Lyc. So may kind rains their vital moisture yield, And swell the future harvest of the field. Begin : this charge the dying Daphne gave, And said, “ Ye shepherds, sing around my grave!

!” Sing, while beside the shaded tomb I mourn, And with fresh bays her rural shrine adorn.

Thyr. Ye gentle Muses, leave your crystal spring; Let nymphs and silvans cypress-garlands bring: Ye weeping loves, the stream with myrtles hide, And break your bows, as when Adonis died; And with your golden darts, now useless grown, Inscribe a verse on this relenting stone : • Let nature change, let Heav'n and earth deplore, Fair Daphne's dead, and love is now no more !"

'Tis done; and nature's various charms decay, See gloomy clouds obscure the cheerful day! Now hung with pearls the dropping trees appear, Their faded honours scatter'd on her bier.

See, where on earth the flowery glories lie,
With her they flourish'd, and with her they die.
Ah! what avail the beauties nature wore?
Fair Daphpe's dead, and beauty is no more!

For her the flocks refuse their verdant food,
The thirsty heifers shun the gliding flood ;
The silver swans her hapless fate bemoan,
In notes more sad than when they sing their own:
In hollow caves sweet Echo silent lies,
Silent, or only to her name replies;
Her name with pleasure once she taught the shore;
Now Daphne's dead, and pleasure is no more!

No grateful dews descend from evening skies, Nor morning odours from the flowers arise ; No rich perfumes refresh the fruitful field, Nor fragrant herbs the native incense yield. The balmy zephyrs, silent since her death, Lament the ceasing of a sweeter breath; The' industrious bees neglect their golden store: Fair Daphne's dead, and sweetness is no more!

No more the mounting larks, while Daphne sings, Shall, listening in mid air, suspend their wings; No more the birds shall imitate her lays, Or, hush'd with wonder, hearken from the sprays; No more the streams their murmurs shall forbear, A sweeter music than their own to hear; But tell the reeds, and tell the vocal shore, Fair Daphine's dead, and music is no more!

Her fate is whisper'd by the gentle breeze, And told in sighs to all the trembling trees; The trembling trees, in every plain and wood, Her fate remurmur to the silver flood; The silver flood, so lately calm, appers Swell'd with new passion, and o'erflows with tears; The winds and trees and floods her death deplore, Daphne, our grief, our glory now no more!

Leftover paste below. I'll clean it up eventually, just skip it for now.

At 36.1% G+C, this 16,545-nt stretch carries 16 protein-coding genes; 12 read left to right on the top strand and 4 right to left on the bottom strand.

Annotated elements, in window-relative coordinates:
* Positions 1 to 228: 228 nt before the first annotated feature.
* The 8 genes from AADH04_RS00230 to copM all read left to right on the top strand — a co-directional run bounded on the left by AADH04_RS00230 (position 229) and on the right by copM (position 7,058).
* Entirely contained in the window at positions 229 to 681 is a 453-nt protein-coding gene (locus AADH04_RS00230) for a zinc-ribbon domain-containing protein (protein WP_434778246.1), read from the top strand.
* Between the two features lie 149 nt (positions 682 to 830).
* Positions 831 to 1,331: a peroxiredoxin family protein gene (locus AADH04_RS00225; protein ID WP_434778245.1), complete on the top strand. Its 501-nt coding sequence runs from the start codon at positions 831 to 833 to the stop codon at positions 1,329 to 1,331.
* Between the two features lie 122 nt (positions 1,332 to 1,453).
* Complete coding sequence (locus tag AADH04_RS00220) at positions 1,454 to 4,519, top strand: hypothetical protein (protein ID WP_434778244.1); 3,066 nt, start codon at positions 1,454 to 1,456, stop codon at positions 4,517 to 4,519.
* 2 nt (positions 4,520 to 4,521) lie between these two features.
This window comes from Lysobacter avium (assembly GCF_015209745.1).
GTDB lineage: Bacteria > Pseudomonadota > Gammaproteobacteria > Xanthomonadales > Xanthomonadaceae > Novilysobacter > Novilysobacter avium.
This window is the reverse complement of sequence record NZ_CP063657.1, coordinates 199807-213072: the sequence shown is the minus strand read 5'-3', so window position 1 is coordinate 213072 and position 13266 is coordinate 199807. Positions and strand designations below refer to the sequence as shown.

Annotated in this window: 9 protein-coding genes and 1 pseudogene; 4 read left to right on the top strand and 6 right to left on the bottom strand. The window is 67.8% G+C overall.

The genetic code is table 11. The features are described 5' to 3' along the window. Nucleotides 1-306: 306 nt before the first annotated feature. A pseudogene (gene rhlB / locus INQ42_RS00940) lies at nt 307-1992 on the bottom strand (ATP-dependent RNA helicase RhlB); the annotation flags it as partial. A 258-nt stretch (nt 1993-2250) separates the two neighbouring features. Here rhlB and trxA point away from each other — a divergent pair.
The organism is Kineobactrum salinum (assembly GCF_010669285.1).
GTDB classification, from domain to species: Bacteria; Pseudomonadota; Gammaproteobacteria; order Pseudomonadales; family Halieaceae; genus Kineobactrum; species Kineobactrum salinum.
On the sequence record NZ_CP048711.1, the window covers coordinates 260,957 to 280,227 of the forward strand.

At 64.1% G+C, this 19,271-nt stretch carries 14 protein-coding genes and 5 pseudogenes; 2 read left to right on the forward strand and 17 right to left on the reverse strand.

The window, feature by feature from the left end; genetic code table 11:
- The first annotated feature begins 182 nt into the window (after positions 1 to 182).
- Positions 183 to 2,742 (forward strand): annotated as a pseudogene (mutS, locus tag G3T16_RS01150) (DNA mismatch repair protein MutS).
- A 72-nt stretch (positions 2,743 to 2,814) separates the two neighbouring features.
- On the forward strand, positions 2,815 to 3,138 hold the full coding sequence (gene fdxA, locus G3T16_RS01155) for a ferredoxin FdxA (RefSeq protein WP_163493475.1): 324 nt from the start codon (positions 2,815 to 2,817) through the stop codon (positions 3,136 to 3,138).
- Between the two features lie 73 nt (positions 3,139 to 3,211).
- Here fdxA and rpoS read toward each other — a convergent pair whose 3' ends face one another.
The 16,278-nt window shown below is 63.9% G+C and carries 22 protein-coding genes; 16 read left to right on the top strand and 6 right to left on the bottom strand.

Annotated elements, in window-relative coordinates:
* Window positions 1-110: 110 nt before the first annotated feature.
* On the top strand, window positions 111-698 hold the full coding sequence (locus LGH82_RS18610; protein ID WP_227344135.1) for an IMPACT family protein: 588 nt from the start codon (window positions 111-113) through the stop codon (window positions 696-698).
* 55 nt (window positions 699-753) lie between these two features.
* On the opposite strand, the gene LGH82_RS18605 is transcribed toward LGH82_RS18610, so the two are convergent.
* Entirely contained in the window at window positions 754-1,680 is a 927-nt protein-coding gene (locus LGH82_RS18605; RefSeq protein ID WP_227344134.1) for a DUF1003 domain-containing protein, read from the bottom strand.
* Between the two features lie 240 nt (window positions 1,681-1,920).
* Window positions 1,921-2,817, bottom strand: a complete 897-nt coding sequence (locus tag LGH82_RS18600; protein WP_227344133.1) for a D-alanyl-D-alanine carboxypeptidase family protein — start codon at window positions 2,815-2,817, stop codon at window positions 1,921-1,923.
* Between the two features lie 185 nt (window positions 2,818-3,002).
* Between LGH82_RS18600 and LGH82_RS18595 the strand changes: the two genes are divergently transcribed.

But see! where Daphne wondering mounts on high Above the clouds, above the starry sky! Eternal beauties grace the shining scene, Fields ever fresh, and groves for ever green!

There while you rest in amaranthine bowers,
Or from those meads select unfading flowers,
Behold us kindly, who your name implore,
Daphảe, our goddess, and our grief no more !

Lyc.How allthingslisten,whilethy Muse complains!
Such silence waits on Philomela's strains,
In some still evening, when the whisp'ring breeze
Pants on the leaves, and dies upon the trees.
To thee, bright goddess, oft a lamb shall bleed,
If teeming ewes increase my fleecy breed.
Whileplants their shade, or flowers their odours give,
Thy name, thy honour, and thy praise shall live !

Thyr. But see, Orion sheds unwholesome dews; Arise, the pines a noxious shade diffuse ? Sharp Borcas blows, and Nature feels decay, Time conquers all, and we must time obey. Adieu, ye vales, ye mountains, streams and groves; Adieu, ye shepherd's rural lays and loves ; Adieu, my flocks; farewell, ye silvan crew; Daphne, farewell; and all the world adieu !

THE HAPPY LIFE OF A COUNTRY PARSON.
PARSON, these things in thy possessing

Are better than the bishop's blessing:
A wife that makes conserves ; a steed
That carries double when there's need;
October store, and best Virginia,
Tythe pig, and mortuary guinea ;
Gazettes sent gratis down and frank'd,
For which thy patron's weekly thank'd;
A large concordance, bound long since;
Sermons to Charles the First, when prince ;
A chronicle of ancient standing;
A Chrysostom to smoothe thy band in:
The Polyglot-three parts-my text,
Howbeit-likewise-now to my next:
Lo here the Septuagint-and Paul,
To sun the whole the close of all.